Bibliographic record and links to related information available from the Library of Congress catalog.
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Chapter 1 ¿ Introduction PART 1: Ethical Obligations and Related Values Chapter 2 - Beckett, C. (2007). The reality principle: Realism as an ethical obligation. Ethics & social welfare, Vol. 1, Issue 3, 269-281. Chapter 3 - Congress, E. P. (2000). What social workers should know about ethics: Understanding and resolving practice dilemmas. Advances in Social Work, 1(1), 1-22. Chapter 4 - Gambrill, E. (2001). A client-focused definition of social work practice. Research on Social Work Practice, 13, 310-323. Chapter 5 - Leiby, J. (1985). Moral foundations of social welfare and social work: A historical view. Social Work, July-August, 323-330. Chapter 6 - McDowell, B. (2000). Chapter 2, Responsibility and excuses (pp. 13-25). Ethics and excuses: The crisis in professional responsibility. Westport, CT: Quorum. Chapter 7 - Reamer, F. G. (1998). The evolution of social work ethics. Social Work, 43, 488-500. PART 2: Recurrent Clashes and Their Ethical Implications Chapter 8 - Abramovitz, M. (1998). Social work and social reform: An arena of struggle. Social Work, 43(6), 512-526. Chapter 9 - Franklin, D. L. (1986). Mary Richmond and Jane Adams: From moral certainty to rational inquiry in social work practice. Social Service Review, 60(4), 504-525. Chapter 10 - Wakefield, J. C. (2005). Putting humpty dumpty together again: Treatment of mental disorders and pursuit of justice as part of social work's mission. In S. A. Kirk (Ed.), Mental disorders in the social environment: Critical perspectives (pp. 293-309). New York: Columbia. PART 3: Ethical Dilemmas of Being a Double Agent Chapter 11 - Goldiamond, I. (1978). The professional as a double-agent. Journal of Applied Behavior Analysis, 11, 178-184. Chapter 12 - Hasenfeld, Y. (2000). Organizational forms as moral practices: The case of welfare departments. Social Service Review, 9, 329-351. Chapter 13 - Hasenfeld, Y. (1987). Power in social work practice. Social Service Review, 61(3), 469-483. PART 4: Ethical Issues Regarding the Allocation of Scarce Resources Chapter 14 - Hardin, R. (1990). The artificial duties of contemporary professionals. Social Service Review, 64(4), 528-541. Chapter 15 - Huff, D. D., & Johnson, D. A. (1993). Phantom welfare: Public relief for corporate America. Social Work, 38(3), 311-316. PART 5: Competence and Accountability as Ethical Issues Chapter 16 - Baer, D. (2004). Program evaluation: Arduous, impossible, & political. In H. E. Briggs & T. L. Rzepnicki (Eds.), Using evidence in social work practice (pp. 310-322). Chicago, IL: Lyceum. Chapter 17 - Chalmers, I. (2003). Trying to do more good than harm in policy and practice: The role of rigorous transparent, up to date evaluations. The ANNALS of the American Academy of Political and Social Science, 589, 22-40. Chapter 18 - Favell, J. E. & McGimsey, J. F. (1993). Defining an acceptable treatment environment. In R. Van Houten and S. Axelrod (Eds.), Behavior analysis and treatment (pp. 25-45). New York: Plenum Press. Chapter 19 - Sturmey, P. (2005). Ethical dilemmas and the most effective therapies. In J. W. Jacobson, R. M. Foxx, & J. A. Mulick (Eds.), Controversial therapies for developmental disabilities (pp. 435-449). Mahwah, NJ: Erlbaum. PART 6: Ethical Obligations To Involve Clients as Informed Participants Chapter 20 - Cohen, D. & Jacobs, D. (1998). A model consent form for psychiatric drug treatment. International Journal of Risk & Safety in Medicine, 11, 161-164. Chapter 21 - Katz, J. (2000). Respecting autonomy: the struggle over rights and capacities. In The silent world of doctor and patient (pp. 104-129). Baltimore, MD: John Hopkins University Press. Chapter 22 - O'Connor, A. M., Wennberg, J. E., Legare, F., Llewellyn-Thomas, H. A., Moulton, B. W., Sepucha, K. R., Sodano, A. G., & King, J. S. (2007). Toward the 'tipping point': Decision aids and informed patience choice. Health Affairs, 3, 716-725. Chapter 23 - O'Donohue, W., Fisher, J. E., & Plaud, J. J. (1989). What is a good treatment decision? the client's perspective. Professional Psychology: Research and Practice, 20, 404-407. PART 7 - The Ethics of Claims Making Chapter 24 - Chalmers, I. (1990). Underreporting research limitations on the scientific misconduct. Journal of the American Medical Association, 263(10), 1405-1408. Chapter 25 - O'Hagan, P. E. (2003). Fraudulent misrepresentation and eating disorder. International Journal of Law and Psychiatry, 26, 713-717. Chapter 26 - Rosenthal, R. (1994). Science and ethics in conducting, analyzing, and reporting psychological research. American Psychological Science, 5(3), May, 127-134. Chapter 27 - Sarnoff, S. K. (1999). "Sanctified snake oil": Ideology, junk science, and social work practice. Families in Society: The Journal of Contemporary Human Services, 80(4) , 396-408. Chapter 28 - Popper, K. (1998). Addendum 2: Some principles for a new professional ethics based on Xenophanes' theory of truth. (pp. 62-65). The world of Parmenides: Essays on the Presocratic enlightenment. New York: Routledge. PART 8: Ethical Issues Regarding Professional Education and Schools of Social Work Chapter 29 - Perlman, H. H. (1976). Believing and doing: Values in social work education. Social Casework, 57, 381-390. Chapter 30 - Titmus, R. M. (1965). The relationship between schools of social work, social research, and social policy. Education for Social Work, Spring, 68-75. Chapter 31 - Wilkes, M. S., & Hoffman, J. R. (2001). An innovative approach to educating medical students about pharmaceutical promotion. Academic Medicine, 76, 1271-1277. PART 9: The Obligation to Attend to Harming In the Name of Helping Chapter 32 - Grover, S. (2005). Reification of psychiatric diagnoses as defamatory: Implications for ethical clinical practice. Ethical Human Psychology and Psychiatry, 7(1), 77-86. Chapter 33 - McCord, J. (2003). Cures that harm: Unanticipated outcomes of crime prevention programs. The ANNALS of the American Academy of Political and Social Science, 587, 16-30. Chapter 34 - Munro, E. (2007). Confidentiality in a preventive child welfare system. Ethics & Social Welfare, 1(1), 41-55. Chapter 35 - O'Donohue, W. & Szymanski, J. (1994). How to win friends and not influence clients: Popular but problematic ideas that impair treatment decisions. Behavior Therapist, 17(2), 29-33. PART 10: The Ethics of Technology Chapter 36 - Cohen, D. & Hoeller, K. (2003). Screening for depression: Preventive medicine or telemarketing? Ethical Human Sciences and Services, 5(1), 3-6. Chapter 37 - Gross, G. & Blundo, R. (2005). Viagra: Medical technology constructing aging masculinity. Journal of Sociology and Social Welfare, 32(1), 85-97. Chapter 38 - Grover, S. (2004). Did I make the grade? Ethical issues in psychological screening of children for adoption placement. Ethical Human Psychology and Psychiatry, 6(2), 125-133. Chapter 39 - Parton, N. (1994). 'Problematics of government', (Post) Modernity and social work. British Journal of Social Work, 24, 9-32. PART 11: Promising Directions For the Future Chapter 40 - Leever, M., DeCiani, G., Mulaney, E., & Hasslinger, H. (2002). Ethical child welfare practice. (Chapter 1, Ethical decision making (pp. 1-14). Washington, D.C.: Child Welfare League of America Press. Chapter 41 - McDonald, A. (2007). The impact of the UK Human Rights Act 1998 on decision making in adult social care in England and Wales. Ethics & Social Welfare, Vol. 1, Issue 1, 76-94. McDowell Chapter 42 - Spafford, M. M., Schryer, C. F., Campbell, S. L., & Lingard, L. (2007). Toward embracing clinical uncertainty. Lessons from social work, optometry and medicine. Journal of Social Work, 7(2), 155-178. Index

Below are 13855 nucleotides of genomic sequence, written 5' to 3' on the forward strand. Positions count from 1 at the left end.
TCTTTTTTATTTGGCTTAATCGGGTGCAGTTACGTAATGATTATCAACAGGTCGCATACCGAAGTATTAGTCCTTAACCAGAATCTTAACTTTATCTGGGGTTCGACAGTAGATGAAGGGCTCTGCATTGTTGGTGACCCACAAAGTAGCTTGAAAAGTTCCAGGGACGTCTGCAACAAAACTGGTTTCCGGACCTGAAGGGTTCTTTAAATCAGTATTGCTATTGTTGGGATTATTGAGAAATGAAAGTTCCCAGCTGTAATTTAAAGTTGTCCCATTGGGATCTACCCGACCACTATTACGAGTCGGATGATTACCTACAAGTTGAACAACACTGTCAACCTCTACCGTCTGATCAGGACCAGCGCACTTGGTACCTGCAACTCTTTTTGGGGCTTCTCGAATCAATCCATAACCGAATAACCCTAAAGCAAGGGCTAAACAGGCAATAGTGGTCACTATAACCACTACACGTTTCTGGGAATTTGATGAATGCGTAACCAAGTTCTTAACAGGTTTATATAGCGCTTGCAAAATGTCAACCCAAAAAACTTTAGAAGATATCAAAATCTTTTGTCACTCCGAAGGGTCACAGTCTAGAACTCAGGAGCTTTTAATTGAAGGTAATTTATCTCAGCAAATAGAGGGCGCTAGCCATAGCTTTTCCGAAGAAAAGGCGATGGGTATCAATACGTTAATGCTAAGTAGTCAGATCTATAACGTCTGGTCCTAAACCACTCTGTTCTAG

Library of Congress Subject Headings for this publication:
Social workers -- Professional ethics.
Social service -- Moral and ethical aspects.